Ukraine penetrated Russia’s layered air defense by building a comprehensive picture through reconnaissance and taking data from North Atlantic Treaty Organization (NATO) aircraft for targeting.
It used satellite internet and on-ground intelligence from espionage assets during its drone attacks at the Engels and Dyagilevo air bases on December 5 and 26. Russian military analysis portal Rybar tabled this analysis in an animated illustration.
On the morning of December 5, a modified Soviet-era combat UAV, Tupolev Tu-141 Strizh drones, packed with explosives, struck the Engels Air Base in the Saratov region and the Dyagilevo Air Base in Ryazan. A Tu-95 bomber was damaged in the strike.
However, the December 26 attack was partially successful, with Russia shooting down one drone that killed three servicemen. The Tu-141 Strizh is over 47 feet long and weighs over 5000 kilograms.
Ukraine Built The Big Russian Air Defense Picture
The illustrative video said how careful observation of Russian air defenses, processes, and reaction times revealed certain gaps that the Ukrainians exploited.
“Each strike and raid was preceded by identifying Russian air defense positions. All vulnerable places are surveilled by the North Atlantic Treaty Organization (NATO) for several weeks by launching a group of drones and analyzing Russian countermeasures,” the narration said.
The Dyagilevo base is 130 kilometers southeast of Moscow and nearly 600 kilometers from Ukraine, while Engels is 814 kilometers southeast of the Russian capital, 860 kilometers from Ukraine. It is unclear how the “preceding” reconnaissance involved drones since launching slow-moving surveillance drones from Ukraine would have easily gotten them detected.
The saboteurs can meanwhile be trained to optically observe the area around the air bases and identify AD sites, with the data being shared with their Ukrainian handlers using Starlink’s internet services.
NATO’s Eyes In The Sky
The US and NATO’s surveillance and Electronic Warfare (EW) aircraft like the RQ-4B Global Hawk drone, RC-135 Rivet, E-3 Airborne Warning and Control System (AWACS), E-8 Joint Surveillance Target Attack Radar System (Joint STARS) and the EC-135 ground forces command and control regularly fly over the Black Sea, south of Crimea.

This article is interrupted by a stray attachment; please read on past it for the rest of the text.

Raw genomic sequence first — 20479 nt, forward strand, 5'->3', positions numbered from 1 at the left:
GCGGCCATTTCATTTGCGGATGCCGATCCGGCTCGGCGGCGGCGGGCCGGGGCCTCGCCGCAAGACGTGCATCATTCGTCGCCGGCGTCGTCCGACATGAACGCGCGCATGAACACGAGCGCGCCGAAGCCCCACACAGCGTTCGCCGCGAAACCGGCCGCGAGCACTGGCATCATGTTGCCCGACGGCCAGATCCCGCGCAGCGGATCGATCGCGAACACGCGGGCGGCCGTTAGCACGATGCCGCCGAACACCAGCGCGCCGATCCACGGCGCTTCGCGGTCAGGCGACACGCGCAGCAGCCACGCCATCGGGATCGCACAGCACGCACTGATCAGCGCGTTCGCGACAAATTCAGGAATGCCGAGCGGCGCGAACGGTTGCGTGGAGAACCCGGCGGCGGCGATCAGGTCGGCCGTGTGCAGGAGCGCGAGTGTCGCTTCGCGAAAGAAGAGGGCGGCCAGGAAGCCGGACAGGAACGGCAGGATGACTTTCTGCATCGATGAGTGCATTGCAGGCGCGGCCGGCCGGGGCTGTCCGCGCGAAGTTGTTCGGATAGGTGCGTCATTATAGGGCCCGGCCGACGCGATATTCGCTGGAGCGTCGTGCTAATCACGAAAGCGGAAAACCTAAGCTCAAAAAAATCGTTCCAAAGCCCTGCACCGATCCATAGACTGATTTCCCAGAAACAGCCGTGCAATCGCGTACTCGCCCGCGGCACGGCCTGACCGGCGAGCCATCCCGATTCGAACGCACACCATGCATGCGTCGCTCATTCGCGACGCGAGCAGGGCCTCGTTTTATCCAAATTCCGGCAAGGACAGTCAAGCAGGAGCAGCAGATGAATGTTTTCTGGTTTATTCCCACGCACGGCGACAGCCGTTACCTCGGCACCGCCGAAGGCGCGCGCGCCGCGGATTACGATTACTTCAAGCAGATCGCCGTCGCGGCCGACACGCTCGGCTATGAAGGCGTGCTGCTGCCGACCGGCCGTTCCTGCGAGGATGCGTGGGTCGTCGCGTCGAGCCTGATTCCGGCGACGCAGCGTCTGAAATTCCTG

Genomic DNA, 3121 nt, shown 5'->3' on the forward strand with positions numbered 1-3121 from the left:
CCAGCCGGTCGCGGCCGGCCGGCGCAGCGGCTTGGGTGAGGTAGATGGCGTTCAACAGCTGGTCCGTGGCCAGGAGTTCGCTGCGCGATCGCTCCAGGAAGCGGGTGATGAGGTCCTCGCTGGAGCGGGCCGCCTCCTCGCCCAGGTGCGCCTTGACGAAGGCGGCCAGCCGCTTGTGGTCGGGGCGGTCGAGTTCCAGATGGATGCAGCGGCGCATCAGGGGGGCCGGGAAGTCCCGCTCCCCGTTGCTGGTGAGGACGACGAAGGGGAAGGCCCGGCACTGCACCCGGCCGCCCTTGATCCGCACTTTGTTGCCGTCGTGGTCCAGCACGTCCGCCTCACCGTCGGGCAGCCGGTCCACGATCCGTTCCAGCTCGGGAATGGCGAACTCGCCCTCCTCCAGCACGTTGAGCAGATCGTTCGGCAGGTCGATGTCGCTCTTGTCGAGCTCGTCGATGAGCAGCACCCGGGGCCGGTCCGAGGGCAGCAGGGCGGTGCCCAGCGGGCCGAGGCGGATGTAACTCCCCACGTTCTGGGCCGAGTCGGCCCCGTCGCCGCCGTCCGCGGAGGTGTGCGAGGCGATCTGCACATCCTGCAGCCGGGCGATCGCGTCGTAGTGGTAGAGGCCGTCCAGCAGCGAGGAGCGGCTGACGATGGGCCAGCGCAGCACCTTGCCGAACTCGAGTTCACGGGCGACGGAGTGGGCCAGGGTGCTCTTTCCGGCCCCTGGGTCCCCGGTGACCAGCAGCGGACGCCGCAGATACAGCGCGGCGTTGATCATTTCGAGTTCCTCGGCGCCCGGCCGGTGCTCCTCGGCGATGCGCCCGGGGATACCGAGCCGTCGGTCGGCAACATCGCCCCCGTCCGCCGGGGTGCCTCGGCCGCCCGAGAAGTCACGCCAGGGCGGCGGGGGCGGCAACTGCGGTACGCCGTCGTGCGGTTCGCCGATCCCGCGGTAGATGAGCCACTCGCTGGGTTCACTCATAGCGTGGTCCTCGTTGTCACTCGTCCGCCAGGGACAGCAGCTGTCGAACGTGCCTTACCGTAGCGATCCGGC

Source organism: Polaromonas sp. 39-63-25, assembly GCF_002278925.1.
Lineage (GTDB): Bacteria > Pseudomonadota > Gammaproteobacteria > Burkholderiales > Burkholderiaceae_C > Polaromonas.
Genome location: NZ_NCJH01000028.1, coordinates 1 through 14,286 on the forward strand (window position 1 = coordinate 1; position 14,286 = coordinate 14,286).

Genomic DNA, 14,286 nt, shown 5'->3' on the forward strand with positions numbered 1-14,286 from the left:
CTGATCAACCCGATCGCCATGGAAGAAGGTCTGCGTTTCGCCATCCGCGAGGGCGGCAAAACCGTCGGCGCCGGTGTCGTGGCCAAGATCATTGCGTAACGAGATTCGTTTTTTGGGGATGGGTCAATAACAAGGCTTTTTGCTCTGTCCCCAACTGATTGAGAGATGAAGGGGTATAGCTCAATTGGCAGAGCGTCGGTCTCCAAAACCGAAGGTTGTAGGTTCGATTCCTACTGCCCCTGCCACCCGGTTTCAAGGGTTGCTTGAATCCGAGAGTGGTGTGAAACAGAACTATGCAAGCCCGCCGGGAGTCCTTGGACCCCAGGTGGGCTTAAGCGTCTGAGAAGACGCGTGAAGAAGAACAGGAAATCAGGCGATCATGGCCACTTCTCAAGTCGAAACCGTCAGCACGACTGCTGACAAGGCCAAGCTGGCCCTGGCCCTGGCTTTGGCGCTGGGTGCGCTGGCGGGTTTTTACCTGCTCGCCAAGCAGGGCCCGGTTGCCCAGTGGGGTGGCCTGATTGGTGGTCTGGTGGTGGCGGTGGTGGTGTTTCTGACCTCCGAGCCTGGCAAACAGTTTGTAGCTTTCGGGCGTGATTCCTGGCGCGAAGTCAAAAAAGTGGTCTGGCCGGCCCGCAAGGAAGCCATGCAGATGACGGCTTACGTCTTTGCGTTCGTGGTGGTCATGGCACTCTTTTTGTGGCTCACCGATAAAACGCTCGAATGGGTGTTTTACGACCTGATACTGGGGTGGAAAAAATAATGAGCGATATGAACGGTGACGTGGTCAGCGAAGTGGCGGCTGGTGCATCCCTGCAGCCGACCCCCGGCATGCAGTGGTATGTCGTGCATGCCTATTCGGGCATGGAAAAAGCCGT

Russia has long maintained that these collect targeting information and electronic intelligence (ELINT) on Russian radar and radio frequencies.
Live flight-tracking websites showed a Global Hawk over the Black Sea during the Ukrainian drone and unmanned surface vessel attack on the Russian navy fleet at Sevastopol in Crimea in late October last year. Another was spotted last week.
“These Western strategic early warning aircraft not only determine the launch areas but also record the nature of the use of Russian air defense systems, obtaining an objective picture. They simultaneously use a satellite constellation and an intelligence network of opponents near the positional areas of the Russian air defense,” said the Rybar analysis.
Collating this data from these diverse sources helps form a larger picture where a more definitive conclusion can be drawn on Russian air defense processes.
Good Old Human Spies
These successful attacks could, however, not have been possible without traditional on-ground human intelligence (HUMINT). Rybar appears to conclude this to be the most crucial link in the chain before the final attack – communicating in real-time the status of the Russian air defenses through internet access from possibly Starlink terminals.
Using human intelligence to fly them around the air bases is as dangerous. The internal security situation following the assassination of Russian political analyst Aleksandr Dugin’s daughter Darya Dugina has been heightened.
The FSB, Russia’s internal security agency, has reported arresting several saboteurs and spies planning to carry out terror strikes within Russia since mid-last year.
A previous analysis by us had pointed to how drones, missiles, and aircraft on one-way suicide missions can conceivably evade even the most contested airspaces. This is typically accomplished by exploiting terrain cover, Nap of Earth (NOP) flying, and routing to observation points and populated areas to avoid radars.
An intelligence operative discreetly sharing a feed of a target location to a small command center that has videos being beamed on various screens from multiple sources.
A NATO logo on the wall of the command center in the computer-generated video is a veiled reminder of the military bloc’s surveillance aircraft receiving stations in Kyiv. Romanian expert Valentin Vasilescu said these were the actual targets in the October missile barrage on the Ukrainian capital.
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